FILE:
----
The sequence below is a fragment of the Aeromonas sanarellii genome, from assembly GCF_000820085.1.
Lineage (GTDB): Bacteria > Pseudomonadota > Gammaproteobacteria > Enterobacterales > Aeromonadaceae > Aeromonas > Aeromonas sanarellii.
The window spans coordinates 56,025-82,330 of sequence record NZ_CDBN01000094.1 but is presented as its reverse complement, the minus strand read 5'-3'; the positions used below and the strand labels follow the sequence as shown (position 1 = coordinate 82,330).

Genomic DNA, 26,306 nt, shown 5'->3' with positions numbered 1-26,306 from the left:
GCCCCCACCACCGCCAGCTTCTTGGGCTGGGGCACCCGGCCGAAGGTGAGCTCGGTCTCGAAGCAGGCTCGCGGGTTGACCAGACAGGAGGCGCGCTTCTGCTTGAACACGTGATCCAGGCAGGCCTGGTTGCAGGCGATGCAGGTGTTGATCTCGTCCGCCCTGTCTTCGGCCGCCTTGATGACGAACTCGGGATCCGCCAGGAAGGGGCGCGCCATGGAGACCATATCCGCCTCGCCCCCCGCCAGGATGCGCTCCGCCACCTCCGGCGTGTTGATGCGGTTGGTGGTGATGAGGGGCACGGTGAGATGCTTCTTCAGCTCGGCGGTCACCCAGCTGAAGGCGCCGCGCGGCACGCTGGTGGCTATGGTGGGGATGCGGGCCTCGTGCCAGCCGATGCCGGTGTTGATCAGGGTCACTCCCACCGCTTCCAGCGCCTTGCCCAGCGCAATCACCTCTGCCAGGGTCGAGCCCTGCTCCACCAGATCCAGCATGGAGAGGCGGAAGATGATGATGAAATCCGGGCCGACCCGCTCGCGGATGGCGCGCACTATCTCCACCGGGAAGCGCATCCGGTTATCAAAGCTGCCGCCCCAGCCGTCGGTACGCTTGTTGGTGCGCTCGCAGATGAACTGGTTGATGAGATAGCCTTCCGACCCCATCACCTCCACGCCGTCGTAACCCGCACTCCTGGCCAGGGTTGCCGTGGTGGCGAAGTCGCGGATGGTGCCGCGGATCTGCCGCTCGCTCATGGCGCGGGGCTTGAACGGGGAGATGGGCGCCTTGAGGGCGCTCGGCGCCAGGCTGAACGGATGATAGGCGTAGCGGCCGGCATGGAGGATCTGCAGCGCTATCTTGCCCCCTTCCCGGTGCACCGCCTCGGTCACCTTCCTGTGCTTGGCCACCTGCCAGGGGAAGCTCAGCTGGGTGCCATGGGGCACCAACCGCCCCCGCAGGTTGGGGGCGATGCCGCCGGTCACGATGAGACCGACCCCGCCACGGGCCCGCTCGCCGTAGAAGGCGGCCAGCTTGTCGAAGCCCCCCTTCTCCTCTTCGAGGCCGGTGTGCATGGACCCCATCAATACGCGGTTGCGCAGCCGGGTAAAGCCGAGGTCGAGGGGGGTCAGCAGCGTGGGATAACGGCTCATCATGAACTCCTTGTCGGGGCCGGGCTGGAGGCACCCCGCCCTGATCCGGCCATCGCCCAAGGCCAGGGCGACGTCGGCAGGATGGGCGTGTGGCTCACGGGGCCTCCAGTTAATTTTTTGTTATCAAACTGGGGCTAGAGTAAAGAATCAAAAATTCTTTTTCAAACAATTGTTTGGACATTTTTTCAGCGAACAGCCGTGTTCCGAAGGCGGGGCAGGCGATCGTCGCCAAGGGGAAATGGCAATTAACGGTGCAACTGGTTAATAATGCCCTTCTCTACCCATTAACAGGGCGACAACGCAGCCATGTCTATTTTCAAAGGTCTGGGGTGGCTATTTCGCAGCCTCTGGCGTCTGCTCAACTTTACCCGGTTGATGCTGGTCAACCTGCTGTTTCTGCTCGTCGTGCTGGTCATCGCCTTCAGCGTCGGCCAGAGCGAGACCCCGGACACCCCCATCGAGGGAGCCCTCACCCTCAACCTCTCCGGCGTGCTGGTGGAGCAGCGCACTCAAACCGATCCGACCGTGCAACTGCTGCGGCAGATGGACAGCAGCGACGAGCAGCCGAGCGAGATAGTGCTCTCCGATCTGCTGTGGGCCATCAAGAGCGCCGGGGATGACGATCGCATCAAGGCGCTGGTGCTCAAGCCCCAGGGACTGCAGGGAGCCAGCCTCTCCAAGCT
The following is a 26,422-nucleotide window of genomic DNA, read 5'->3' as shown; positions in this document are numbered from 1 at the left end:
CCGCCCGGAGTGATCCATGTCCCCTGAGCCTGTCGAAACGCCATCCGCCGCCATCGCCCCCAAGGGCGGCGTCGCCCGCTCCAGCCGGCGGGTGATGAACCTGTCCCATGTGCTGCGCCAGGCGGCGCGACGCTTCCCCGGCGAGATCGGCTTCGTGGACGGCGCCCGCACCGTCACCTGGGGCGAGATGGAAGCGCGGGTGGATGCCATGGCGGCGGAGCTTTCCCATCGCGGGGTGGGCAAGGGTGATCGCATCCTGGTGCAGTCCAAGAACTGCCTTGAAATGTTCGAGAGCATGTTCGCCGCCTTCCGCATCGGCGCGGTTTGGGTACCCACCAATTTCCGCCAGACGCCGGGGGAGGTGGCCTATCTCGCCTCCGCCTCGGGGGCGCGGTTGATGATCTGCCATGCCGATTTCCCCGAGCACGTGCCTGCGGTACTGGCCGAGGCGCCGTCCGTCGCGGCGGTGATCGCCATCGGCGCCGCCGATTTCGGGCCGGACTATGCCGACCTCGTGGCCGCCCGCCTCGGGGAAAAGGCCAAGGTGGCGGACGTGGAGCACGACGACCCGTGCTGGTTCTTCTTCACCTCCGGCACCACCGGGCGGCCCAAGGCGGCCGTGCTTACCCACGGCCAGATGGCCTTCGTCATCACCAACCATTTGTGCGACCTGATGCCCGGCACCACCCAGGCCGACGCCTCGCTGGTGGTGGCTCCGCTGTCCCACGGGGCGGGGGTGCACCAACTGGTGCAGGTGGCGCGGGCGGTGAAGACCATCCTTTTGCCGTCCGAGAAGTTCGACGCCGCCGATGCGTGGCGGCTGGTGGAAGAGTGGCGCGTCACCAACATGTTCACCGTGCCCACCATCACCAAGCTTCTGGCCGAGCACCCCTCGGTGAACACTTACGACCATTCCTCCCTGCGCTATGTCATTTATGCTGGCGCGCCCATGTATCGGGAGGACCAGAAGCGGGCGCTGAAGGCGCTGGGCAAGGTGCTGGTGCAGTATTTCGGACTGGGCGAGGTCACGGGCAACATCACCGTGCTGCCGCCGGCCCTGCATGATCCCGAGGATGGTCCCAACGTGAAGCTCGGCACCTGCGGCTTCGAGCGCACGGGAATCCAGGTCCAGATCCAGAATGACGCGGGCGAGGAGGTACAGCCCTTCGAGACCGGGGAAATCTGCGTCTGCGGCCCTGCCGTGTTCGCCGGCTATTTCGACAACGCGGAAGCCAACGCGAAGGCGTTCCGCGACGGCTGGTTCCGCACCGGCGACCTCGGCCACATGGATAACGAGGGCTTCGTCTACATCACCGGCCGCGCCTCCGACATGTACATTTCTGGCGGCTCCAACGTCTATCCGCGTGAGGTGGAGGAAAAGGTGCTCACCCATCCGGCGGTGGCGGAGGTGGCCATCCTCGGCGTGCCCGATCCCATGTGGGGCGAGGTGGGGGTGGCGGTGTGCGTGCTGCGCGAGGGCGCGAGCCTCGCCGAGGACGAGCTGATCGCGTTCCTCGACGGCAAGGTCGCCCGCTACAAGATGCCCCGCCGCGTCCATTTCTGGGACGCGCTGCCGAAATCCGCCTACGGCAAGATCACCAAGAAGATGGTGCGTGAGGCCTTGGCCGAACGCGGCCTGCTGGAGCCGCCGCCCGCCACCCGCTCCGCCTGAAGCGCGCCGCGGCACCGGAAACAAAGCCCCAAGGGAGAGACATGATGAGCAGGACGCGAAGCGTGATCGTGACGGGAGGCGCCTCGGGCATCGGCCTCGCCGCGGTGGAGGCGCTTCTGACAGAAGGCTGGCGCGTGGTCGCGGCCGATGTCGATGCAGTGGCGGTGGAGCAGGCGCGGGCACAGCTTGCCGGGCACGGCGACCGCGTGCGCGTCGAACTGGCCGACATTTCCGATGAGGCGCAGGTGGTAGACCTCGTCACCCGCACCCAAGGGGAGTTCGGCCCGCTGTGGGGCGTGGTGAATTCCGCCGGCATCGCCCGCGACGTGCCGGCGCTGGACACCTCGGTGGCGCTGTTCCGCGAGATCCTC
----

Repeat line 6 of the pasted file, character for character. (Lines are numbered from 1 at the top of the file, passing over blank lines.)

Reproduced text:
The following is a 26,422-nucleotide window of genomic DNA, read 5'->3' as shown; positions in this document are numbered from 1 at the left end: